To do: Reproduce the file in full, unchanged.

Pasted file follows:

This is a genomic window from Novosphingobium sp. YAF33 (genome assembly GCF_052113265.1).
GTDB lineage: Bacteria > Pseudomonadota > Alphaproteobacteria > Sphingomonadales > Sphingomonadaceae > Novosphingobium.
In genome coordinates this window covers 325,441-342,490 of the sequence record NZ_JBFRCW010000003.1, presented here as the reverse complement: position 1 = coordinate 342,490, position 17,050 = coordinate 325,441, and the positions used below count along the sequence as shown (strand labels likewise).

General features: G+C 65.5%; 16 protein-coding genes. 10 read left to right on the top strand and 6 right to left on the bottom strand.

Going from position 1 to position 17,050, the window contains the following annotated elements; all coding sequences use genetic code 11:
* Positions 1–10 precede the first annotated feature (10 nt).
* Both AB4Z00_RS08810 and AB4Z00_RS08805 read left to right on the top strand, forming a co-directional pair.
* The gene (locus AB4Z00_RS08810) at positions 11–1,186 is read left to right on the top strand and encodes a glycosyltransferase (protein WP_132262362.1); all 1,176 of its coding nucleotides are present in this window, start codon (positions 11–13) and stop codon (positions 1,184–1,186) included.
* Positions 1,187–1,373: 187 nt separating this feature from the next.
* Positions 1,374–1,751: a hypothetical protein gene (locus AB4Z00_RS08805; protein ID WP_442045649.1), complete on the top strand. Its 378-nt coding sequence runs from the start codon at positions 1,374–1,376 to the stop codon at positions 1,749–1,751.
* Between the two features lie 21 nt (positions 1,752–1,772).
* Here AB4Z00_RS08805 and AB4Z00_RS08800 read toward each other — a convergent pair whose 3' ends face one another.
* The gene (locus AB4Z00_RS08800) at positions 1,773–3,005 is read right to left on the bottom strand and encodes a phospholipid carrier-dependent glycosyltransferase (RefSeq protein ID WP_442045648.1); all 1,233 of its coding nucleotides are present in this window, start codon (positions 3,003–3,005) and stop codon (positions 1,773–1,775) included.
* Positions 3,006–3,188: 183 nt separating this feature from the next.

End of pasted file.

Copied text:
This is a genomic window from Novosphingobium sp. YAF33 (genome assembly GCF_052113265.1).
GTDB lineage: Bacteria > Pseudomonadota > Alphaproteobacteria > Sphingomonadales > Sphingomonadaceae > Novosphingobium.
In genome coordinates this window covers 325,441-342,490 of the sequence record NZ_JBFRCW010000003.1, presented here as the reverse complement: position 1 = coordinate 342,490, position 17,050 = coordinate 325,441, and the positions used below count along the sequence as shown (strand labels likewise).

General features: G+C 65.5%; 16 protein-coding genes. 10 read left to right on the top strand and 6 right to left on the bottom strand.

Going from position 1 to position 17,050, the window contains the following annotated elements; all coding sequences use genetic code 11:
* Positions 1–10 precede the first annotated feature (10 nt).
* Both AB4Z00_RS08810 and AB4Z00_RS08805 read left to right on the top strand, forming a co-directional pair.
* The gene (locus AB4Z00_RS08810) at positions 11–1,186 is read left to right on the top strand and encodes a glycosyltransferase (protein WP_132262362.1); all 1,176 of its coding nucleotides are present in this window, start codon (positions 11–13) and stop codon (positions 1,184–1,186) included.
* Positions 1,187–1,373: 187 nt separating this feature from the next.
* Positions 1,374–1,751: a hypothetical protein gene (locus AB4Z00_RS08805; protein ID WP_442045649.1), complete on the top strand. Its 378-nt coding sequence runs from the start codon at positions 1,374–1,376 to the stop codon at positions 1,749–1,751.
* Between the two features lie 21 nt (positions 1,752–1,772).
* Here AB4Z00_RS08805 and AB4Z00_RS08800 read toward each other — a convergent pair whose 3' ends face one another.
* The gene (locus AB4Z00_RS08800) at positions 1,773–3,005 is read right to left on the bottom strand and encodes a phospholipid carrier-dependent glycosyltransferase (RefSeq protein ID WP_442045648.1); all 1,233 of its coding nucleotides are present in this window, start codon (positions 3,003–3,005) and stop codon (positions 1,773–1,775) included.
* Positions 3,006–3,188: 183 nt separating this feature from the next.